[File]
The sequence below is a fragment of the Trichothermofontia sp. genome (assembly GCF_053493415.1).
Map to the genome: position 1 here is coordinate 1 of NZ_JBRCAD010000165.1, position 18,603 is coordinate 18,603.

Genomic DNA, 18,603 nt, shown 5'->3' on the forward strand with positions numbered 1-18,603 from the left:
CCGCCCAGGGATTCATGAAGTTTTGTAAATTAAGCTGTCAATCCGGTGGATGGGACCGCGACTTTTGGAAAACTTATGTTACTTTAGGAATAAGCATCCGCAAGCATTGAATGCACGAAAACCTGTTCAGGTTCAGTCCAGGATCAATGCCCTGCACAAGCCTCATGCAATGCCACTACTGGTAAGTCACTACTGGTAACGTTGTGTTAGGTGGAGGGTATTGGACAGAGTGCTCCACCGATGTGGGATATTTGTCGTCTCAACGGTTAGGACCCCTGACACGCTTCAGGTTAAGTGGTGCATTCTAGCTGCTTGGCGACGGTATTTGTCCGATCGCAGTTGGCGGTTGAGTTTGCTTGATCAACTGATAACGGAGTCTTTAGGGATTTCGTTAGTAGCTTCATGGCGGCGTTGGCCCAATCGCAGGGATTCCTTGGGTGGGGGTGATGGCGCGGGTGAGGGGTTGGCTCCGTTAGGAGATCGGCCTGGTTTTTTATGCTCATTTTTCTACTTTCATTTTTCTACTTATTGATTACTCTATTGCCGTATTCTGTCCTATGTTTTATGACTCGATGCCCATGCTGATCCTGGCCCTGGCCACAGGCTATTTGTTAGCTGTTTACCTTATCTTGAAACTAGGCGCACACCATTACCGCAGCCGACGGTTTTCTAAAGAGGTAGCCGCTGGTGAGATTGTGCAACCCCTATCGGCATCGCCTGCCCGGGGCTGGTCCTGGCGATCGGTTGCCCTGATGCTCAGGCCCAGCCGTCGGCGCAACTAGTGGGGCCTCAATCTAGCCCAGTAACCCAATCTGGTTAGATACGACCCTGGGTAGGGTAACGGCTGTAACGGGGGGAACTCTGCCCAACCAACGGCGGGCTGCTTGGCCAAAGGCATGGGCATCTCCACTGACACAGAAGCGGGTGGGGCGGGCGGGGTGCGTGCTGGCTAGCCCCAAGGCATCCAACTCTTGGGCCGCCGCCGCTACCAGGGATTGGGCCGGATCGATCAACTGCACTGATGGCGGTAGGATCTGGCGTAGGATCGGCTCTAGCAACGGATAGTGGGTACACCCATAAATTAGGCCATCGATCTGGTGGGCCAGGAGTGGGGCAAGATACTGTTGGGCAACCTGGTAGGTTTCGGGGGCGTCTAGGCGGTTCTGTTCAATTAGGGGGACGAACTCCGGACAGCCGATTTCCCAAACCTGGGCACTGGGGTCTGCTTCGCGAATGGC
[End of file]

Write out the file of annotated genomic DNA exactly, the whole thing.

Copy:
The sequence below is a fragment of the Trichothermofontia sp. genome (assembly GCF_053493415.1).
Map to the genome: position 1 here is coordinate 1 of NZ_JBRCAD010000165.1, position 18,603 is coordinate 18,603.

Genomic DNA, 18,603 nt, shown 5'->3' on the forward strand with positions numbered 1-18,603 from the left:
CCGCCCAGGGATTCATGAAGTTTTGTAAATTAAGCTGTCAATCCGGTGGATGGGACCGCGACTTTTGGAAAACTTATGTTACTTTAGGAATAAGCATCCGCAAGCATTGAATGCACGAAAACCTGTTCAGGTTCAGTCCAGGATCAATGCCCTGCACAAGCCTCATGCAATGCCACTACTGGTAAGTCACTACTGGTAACGTTGTGTTAGGTGGAGGGTATTGGACAGAGTGCTCCACCGATGTGGGATATTTGTCGTCTCAACGGTTAGGACCCCTGACACGCTTCAGGTTAAGTGGTGCATTCTAGCTGCTTGGCGACGGTATTTGTCCGATCGCAGTTGGCGGTTGAGTTTGCTTGATCAACTGATAACGGAGTCTTTAGGGATTTCGTTAGTAGCTTCATGGCGGCGTTGGCCCAATCGCAGGGATTCCTTGGGTGGGGGTGATGGCGCGGGTGAGGGGTTGGCTCCGTTAGGAGATCGGCCTGGTTTTTTATGCTCATTTTTCTACTTTCATTTTTCTACTTATTGATTACTCTATTGCCGTATTCTGTCCTATGTTTTATGACTCGATGCCCATGCTGATCCTGGCCCTGGCCACAGGCTATTTGTTAGCTGTTTACCTTATCTTGAAACTAGGCGCACACCATTACCGCAGCCGACGGTTTTCTAAAGAGGTAGCCGCTGGTGAGATTGTGCAACCCCTATCGGCATCGCCTGCCCGGGGCTGGTCCTGGCGATCGGTTGCCCTGATGCTCAGGCCCAGCCGTCGGCGCAACTAGTGGGGCCTCAATCTAGCCCAGTAACCCAATCTGGTTAGATACGACCCTGGGTAGGGTAACGGCTGTAACGGGGGGAACTCTGCCCAACCAACGGCGGGCTGCTTGGCCAAAGGCATGGGCATCTCCACTGACACAGAAGCGGGTGGGGCGGGCGGGGTGCGTGCTGGCTAGCCCCAAGGCATCCAACTCTTGGGCCGCCGCCGCTACCAGGGATTGGGCCGGATCGATCAACTGCACTGATGGCGGTAGGATCTGGCGTAGGATCGGCTCTAGCAACGGATAGTGGGTACACCCATAAATTAGGCCATCGATCTGGTGGGCCAGGAGTGGGGCAAGATACTGTTGGGCAACCTGGTAGGTTTCGGGGGCGTCTAGGCGGTTCTGTTCAATTAGGGGGACGAACTCCGGACAGCCGATTTCCCAAACCTGGGCACTGGGGTCTGCTTCGCGAATGGC